Getting there: Buses 11, 25 and 27 run from Dubrovnik to Konavle, but these lines are scarce on Sundays, when you’re better off taking bus 10 to Cavtat and exploring the valley in a taxi. Kojan Koral organise pickups for their guests.

Spectacular scenery and atmospheric streets of Kotor

Across the border in Montenegro, sky-high mountains plummet straight into the sea, interrupted only by the quaint villages that speckle the jagged shorelines of the Bay of Kotor. Once an outpost of the Venetian Republic, Kotor is slightly rough around the edges, but makes up for that with its spectacular location. The strenuous climb up to the town walls is rewarded with breathtaking vistas from San Giovanni castle. Return to explore the curvy alleyways of the medieval town, visit St Tryphon’s Cathedral and the Square of Arms, and then pop into the open market in front of the Sea Gate, before wrapping it all up with a fancy but well-worth-it lunch at Galion restaurant.

Getting there: Several bus lines run between Dubrovnik and Kotor every day (approximately 2 hours 30 minutes), but inquire about the Libertas departure, as it goes straight to Kotor. If you’re driving to Kotor, take the ferry at Kamenari to arrive faster.

Admire Mostar’s picturesque Stari Most bridge

Famed for its majestic Ottoman bridge spanning the Neretva river, Mostar is one of the brightest treasures of neighbouring Bosnia & Hercegovina and within day-tripping distance of Dubrovnik. A Bosnian coffee will fuel your wanderings between the Franciscan Monastery, Kajatz House and the Old Bazaar, before you succumb to ćevapčići and dolmas (grilled minced-meat and stuffed vegetables) at Šadrvan restaurant.

Getting there: Instead of spending three and a half hours on a Sarajevo-bound bus, consider a tour with a company such as Dubrovnik Day Tours, which will allow you to squeeze the nearby fortress-village of Počitelj into your visit.

Here amazing cities for street art

Adorning urban spaces across the globe, this form of art is often deeply interwoven with the culture and history of a place and offers an eye-opening way to explore a destination. Here are eight amazing cities, straight from the pages of our new Street Art book, where you can see some of the best of these metropolitan masterpieces.

Berlin, Germany

Berlin is a rich hub of street art. Post-reunification, an abundance of large, empty buildings, a relatively cheap cost of living and a thriving counterculture have combined to bring an influx of artists and musicians to the city. Berlin was prominent during the early street art boom, and has become an essential pilgrimage site for visiting artists – it’s now known ironically as ‘the most bombed city in the world’. This time, though, the bombing is with spray paint, paste-ups and stickers, as well as alternative mediums like Lego (as seen in Jan Vormann’s colourful creations) and even yarn.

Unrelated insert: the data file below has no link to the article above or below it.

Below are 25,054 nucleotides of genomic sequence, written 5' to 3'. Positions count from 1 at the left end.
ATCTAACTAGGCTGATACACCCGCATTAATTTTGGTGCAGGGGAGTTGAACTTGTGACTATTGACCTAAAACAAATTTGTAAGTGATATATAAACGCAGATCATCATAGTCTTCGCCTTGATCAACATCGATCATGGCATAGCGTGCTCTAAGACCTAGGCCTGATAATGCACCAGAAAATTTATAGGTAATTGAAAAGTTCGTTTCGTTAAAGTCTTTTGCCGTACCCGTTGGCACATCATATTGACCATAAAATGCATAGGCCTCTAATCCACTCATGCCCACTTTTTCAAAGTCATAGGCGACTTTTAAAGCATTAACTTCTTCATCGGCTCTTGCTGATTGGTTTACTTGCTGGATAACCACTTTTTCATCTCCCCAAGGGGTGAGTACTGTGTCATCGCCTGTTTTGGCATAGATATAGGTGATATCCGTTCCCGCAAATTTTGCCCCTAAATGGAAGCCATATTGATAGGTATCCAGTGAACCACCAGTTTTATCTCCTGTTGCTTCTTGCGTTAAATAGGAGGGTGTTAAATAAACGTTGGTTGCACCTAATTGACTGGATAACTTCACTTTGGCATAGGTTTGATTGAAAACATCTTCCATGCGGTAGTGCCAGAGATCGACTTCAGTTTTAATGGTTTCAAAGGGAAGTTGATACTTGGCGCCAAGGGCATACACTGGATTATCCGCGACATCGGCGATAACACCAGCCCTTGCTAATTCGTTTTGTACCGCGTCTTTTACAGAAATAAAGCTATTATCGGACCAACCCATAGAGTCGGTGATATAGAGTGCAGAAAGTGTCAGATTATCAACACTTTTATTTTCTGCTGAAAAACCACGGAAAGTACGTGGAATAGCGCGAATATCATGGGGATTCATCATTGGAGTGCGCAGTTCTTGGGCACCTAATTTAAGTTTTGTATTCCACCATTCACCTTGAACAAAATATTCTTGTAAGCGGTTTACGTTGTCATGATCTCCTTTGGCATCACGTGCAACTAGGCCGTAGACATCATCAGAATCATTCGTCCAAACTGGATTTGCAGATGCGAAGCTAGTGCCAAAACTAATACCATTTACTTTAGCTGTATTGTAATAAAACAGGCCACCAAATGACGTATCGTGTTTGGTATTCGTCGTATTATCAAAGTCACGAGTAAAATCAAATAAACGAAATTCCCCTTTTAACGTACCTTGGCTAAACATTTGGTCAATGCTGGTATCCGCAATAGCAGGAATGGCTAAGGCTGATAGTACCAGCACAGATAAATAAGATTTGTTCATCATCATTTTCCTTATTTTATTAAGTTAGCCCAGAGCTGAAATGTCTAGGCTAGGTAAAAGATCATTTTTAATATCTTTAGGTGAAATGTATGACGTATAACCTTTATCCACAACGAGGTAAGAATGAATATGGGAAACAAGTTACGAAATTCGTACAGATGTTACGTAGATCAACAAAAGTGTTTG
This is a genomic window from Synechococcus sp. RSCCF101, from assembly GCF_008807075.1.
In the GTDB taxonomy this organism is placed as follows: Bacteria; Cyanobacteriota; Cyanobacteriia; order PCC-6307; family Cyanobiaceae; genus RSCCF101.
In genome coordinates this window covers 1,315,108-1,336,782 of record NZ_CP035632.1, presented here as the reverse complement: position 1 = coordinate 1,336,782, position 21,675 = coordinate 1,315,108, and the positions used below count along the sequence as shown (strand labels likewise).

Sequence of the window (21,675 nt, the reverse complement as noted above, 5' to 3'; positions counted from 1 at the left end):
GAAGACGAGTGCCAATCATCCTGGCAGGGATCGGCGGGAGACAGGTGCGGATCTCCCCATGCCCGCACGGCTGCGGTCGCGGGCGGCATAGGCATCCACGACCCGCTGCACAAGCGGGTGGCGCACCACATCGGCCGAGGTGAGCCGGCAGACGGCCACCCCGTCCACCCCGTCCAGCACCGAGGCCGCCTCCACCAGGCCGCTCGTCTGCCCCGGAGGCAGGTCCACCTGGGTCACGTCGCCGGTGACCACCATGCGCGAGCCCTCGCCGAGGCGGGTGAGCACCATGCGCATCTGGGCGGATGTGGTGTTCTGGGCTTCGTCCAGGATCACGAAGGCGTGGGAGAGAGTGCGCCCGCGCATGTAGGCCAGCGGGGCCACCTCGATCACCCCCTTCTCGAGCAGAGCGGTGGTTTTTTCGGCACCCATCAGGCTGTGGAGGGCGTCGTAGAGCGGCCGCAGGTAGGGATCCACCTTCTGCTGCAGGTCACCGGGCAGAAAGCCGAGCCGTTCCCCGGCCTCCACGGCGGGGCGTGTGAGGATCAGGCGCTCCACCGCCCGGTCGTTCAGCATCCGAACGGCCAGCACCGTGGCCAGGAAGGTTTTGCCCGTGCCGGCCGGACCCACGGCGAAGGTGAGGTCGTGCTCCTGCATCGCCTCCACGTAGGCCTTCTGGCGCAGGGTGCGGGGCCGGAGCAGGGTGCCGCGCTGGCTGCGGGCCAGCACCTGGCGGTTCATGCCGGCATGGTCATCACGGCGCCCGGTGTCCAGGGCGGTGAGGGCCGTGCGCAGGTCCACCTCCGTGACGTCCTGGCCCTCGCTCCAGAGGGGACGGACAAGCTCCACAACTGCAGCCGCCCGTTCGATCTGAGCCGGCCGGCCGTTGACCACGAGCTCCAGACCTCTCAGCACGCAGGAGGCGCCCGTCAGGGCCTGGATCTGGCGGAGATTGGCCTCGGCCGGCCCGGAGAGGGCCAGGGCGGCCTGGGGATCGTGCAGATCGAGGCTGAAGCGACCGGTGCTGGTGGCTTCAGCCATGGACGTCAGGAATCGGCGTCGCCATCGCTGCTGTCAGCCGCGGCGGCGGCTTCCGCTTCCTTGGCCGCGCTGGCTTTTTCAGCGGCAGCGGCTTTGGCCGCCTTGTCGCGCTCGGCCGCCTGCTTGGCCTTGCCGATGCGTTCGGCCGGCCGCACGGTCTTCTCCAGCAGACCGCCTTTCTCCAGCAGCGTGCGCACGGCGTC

During the Cold War, the Berlin Wall was a symbolic target for politically motivated art, though only the west side was covered in graffiti – it was impossible for residents on the east side to get close enough. A section of the original wall, replete with contemporary graffiti, can still be seen on Mühlenstrasse.

New York, USA

As the birthplace of modern graffiti, it’s no surprise that New York and its artists played a starring role in the global growth of street art. Despite the increasingly frequent appearance of commissioned murals, New York’s scene retains a rawness. Each area has a distinct vibe, despite sometimes being separated by only a few blocks.

Visitors should gravitate to Williamsburg and Bushwick in Brooklyn – home to many of the city’s best-known artists – as well as the Lower East Side, SoHo, NoLita and Harlem. Away from the streets, the new One World Trade Center lobby houses a 27m mural from Brooklyn-based artist José Parlá, who has successfully blurred the line between street and gallery.

São Paulo, Brazil

Prior to experiencing the São Paulo street art scene for the first time, it’s worth educating yourself about the history behind the visual onslaught of tagging that seemingly adorns every surface in this sprawling urban metropolis. Pichação (‘writing in tar’) began as political graffiti during the Brazilian dictatorship, with its distinct calligraphic font inspired by the heavy metal album covers that dominated the São Paulo airwaves during the 1980s. Today, however, the ‘Pichadores’ are mostly interested in extreme tagging, with success measured in volume and height – the latter gained through use of modified fire extinguishers, roller extensions and life-or-death free climbing.